Stories and photos from Hokkaido, Japan.
Two days before our scheduled departure from Osaka, Ben misplaced his passport. We were able to schedule an emergency appointment at the United States Consulate in Osaka to get a new passport, but we ended up missing our flight up north Hokkaido. Last minute flights to CTS from KIX were prohibitively expensive, so we ended up taking the Shinkansen to Tokyo after the passport appointment. Flights from NRT were substantially cheaper, so I used some extra AsiaMiles to book a one night stay at Hilton Narita, and we flew to CTS the following afternoon.
The flight to CTS was a turbulent one, and the weather was pretty gloomy the evening we arrived. We didn’t end up doing much that evening. After checking in to our Airbnb in Sapporo, we ordered Pizza Hut and went to bed early. I know… We ate Pizza Hut in Japan. We were craving pizza…
The following morning, we visited the Sapporo Beer Museum.
We signed up for the premium tour for ¥500. The tour was given in Japanese, but there were English handouts.
At the end of the tour, we had a beer tasting featuring Sapporo Black Label and another blend specifically created for the tour.
Our next stop was the famous Odori Park. Here’s a photo of the Sapporo TV Tower from Odori Park.
Later in the afternoon, we took the Sapporo Streetcar to Mt. Moiwa.
Here are two photos from the ropeway car up to Mt. Moiwa’s observation deck. I didn’t take any photos at the top because there was nothing but fog up there… How sad.
After a failed outing to Mt. Moiwa, we headed back into the city for dinner.
The weather finally cleared up the next day, so we took a daytrip to Farm Tomita in Furano, Japan. Farm Tomita is famous for its lavender flower fields. The flowers typically go into full bloom in mid-July, but we were able to see some early bloomers.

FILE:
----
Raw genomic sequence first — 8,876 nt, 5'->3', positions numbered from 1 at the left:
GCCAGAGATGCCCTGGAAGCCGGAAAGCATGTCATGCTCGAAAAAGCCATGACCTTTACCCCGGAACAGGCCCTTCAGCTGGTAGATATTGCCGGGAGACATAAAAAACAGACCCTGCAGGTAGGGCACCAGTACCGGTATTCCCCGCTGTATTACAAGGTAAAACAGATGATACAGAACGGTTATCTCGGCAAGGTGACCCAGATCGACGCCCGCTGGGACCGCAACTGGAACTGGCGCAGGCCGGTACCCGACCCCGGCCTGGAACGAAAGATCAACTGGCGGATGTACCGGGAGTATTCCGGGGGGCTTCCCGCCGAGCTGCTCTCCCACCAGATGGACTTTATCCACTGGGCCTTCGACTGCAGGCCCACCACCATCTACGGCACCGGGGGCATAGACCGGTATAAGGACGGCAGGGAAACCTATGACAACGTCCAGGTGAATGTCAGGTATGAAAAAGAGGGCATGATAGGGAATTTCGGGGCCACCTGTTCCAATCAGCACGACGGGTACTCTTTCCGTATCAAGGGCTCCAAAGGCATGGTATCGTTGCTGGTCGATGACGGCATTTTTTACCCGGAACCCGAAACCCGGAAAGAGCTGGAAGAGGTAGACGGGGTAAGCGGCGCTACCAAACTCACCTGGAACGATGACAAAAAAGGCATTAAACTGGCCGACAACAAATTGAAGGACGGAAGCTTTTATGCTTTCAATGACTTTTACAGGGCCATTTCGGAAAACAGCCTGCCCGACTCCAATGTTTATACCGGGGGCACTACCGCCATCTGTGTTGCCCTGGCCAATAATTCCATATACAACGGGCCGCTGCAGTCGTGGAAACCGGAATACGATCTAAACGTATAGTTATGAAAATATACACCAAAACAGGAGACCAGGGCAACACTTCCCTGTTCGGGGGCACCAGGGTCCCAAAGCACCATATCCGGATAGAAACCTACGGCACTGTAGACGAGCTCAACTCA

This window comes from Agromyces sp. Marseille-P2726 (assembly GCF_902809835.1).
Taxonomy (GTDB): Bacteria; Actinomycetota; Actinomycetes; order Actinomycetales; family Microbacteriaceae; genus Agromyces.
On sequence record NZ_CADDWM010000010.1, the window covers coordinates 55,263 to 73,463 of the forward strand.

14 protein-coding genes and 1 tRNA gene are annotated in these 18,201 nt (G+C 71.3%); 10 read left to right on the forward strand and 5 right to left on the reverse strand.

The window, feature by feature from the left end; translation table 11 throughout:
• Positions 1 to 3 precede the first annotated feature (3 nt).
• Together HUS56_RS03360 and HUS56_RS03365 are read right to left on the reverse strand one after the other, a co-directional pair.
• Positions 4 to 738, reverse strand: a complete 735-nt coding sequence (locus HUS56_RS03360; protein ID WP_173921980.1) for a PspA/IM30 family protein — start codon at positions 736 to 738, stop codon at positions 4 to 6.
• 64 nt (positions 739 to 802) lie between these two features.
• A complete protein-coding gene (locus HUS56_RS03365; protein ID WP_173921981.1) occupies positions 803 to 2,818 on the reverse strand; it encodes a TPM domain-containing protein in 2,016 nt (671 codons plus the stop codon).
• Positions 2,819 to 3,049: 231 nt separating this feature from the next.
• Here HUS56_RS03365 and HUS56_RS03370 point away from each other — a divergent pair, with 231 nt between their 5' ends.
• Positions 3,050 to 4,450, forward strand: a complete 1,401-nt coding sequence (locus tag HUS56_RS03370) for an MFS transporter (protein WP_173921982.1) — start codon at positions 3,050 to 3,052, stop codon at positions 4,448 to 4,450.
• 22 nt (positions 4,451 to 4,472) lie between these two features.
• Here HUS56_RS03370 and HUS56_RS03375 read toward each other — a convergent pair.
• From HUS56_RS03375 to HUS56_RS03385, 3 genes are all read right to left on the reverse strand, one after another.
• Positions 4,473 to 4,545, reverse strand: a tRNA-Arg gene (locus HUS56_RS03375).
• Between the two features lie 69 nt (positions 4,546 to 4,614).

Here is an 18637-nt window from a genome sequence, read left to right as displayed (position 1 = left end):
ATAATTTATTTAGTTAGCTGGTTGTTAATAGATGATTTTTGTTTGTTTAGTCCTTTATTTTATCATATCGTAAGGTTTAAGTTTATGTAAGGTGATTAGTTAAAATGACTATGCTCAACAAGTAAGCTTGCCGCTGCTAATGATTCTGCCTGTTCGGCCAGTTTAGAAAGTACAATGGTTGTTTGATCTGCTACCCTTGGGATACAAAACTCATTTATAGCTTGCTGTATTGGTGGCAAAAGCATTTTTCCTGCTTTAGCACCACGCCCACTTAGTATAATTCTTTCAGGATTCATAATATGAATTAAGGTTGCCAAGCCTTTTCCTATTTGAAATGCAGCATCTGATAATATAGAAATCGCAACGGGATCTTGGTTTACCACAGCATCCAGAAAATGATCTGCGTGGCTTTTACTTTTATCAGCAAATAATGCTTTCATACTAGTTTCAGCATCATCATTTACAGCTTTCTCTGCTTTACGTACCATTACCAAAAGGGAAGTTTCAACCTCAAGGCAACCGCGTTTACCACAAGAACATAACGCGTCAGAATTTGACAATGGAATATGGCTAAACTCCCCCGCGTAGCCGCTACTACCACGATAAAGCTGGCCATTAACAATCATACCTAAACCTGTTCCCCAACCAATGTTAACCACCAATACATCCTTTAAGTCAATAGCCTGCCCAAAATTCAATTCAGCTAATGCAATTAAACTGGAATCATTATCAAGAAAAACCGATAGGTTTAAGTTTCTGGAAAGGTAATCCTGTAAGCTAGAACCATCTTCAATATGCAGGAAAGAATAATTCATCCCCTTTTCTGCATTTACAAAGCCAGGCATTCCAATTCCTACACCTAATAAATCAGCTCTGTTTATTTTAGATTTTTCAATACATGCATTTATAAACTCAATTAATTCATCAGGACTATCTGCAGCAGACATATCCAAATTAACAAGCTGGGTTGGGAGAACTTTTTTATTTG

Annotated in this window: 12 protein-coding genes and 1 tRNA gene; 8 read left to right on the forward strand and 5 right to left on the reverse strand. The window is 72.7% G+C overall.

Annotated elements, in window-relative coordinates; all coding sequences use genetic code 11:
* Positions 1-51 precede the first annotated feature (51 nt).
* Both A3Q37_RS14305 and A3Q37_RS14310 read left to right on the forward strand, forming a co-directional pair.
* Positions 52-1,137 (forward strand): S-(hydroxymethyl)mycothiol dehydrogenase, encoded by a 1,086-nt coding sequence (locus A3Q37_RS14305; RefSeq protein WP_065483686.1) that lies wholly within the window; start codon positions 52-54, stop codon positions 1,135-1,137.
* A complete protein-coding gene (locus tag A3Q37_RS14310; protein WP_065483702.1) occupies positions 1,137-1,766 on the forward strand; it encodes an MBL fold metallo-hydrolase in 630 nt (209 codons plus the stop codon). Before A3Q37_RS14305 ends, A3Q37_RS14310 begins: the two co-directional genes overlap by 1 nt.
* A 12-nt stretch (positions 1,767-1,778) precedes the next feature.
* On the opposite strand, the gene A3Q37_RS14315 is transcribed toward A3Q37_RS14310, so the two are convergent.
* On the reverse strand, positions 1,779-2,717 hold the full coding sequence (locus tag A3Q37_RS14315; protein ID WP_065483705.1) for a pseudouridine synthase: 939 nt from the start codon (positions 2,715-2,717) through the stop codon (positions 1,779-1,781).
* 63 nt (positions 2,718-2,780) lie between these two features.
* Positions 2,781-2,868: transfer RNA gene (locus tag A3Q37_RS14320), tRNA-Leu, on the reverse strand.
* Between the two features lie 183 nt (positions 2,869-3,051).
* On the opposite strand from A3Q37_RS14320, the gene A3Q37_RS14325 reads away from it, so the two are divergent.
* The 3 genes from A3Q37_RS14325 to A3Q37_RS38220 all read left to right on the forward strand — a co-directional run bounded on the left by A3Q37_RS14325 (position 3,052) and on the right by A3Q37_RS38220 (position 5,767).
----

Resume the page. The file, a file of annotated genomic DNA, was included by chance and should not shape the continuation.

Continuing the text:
The melon smoothie at Tomita Melon House was excellent.
Here are a few photos of the various flower fields.
Lavender Farm Station is one of the stops on the Norokko, a seasonal train that runs from late-June through mid-October. The Norokko only makes a few round trips per day. We weren’t able to catch the Norokko going to Farm Tomita, so we made sure to catch it on the way home.
Here’s the view from Lavender Farm Station. I think this train station location might be one of the most beautiful in the world.
Here’s the Norokko Train approaching Lavender Farm Station, and arriving at Biei Station.
Since it was only around 4 p.m. when we got on the train, we decided to make an extra stop in Biei.
Upon arrival, we visited the information desk to figure out where to go and what to do. We didn’t have too much time, so we decided to only see Blue Pond instead of running around like crazy and seeing nothing.
The following day, we took the Super Kamui to Hakodate. We arrived in the late afternoon, and promptly checked in to our Airbnb. We had less than 24 hours in Hakodate, so there was no time to waste.
The night view from the top of Mt. Hakodate is apparently the third best in the world. Who’s number one and two? I really have no clue.
It was extremely cloudy when we arrived in the afternoon, and we were afraid that this would end up being Mt. Moiwa Round 2. Fortunately, the sky cleared up after dinner, so we quickly made our way over to the Mt. Hakodate Ropeway.
Here’s a photo of the ropeway station at the base of the mountain.
Here’s what we saw at the top. Incredible.
I think everybody needs to experience Mt. Hakodate at least once in their lives. Photos don’t do it justice.
The next morning, we visited the Hakodate Morning Market for a seafood brunch. It was the best seafood I’ve ever had in my life. Period. Also, it was pretty cheap. The whole meal cost around $55 for two people.
No trip to Hokkaido is complete without Hokkaido milk ice cream.
Unfortunately, Hakodate was the last stop on our trip. After a quick round of souvenir shopping at Hakodate’s red brick warehouses, we boarded the Hayabusa Shinkansen bound for Tokyo Station.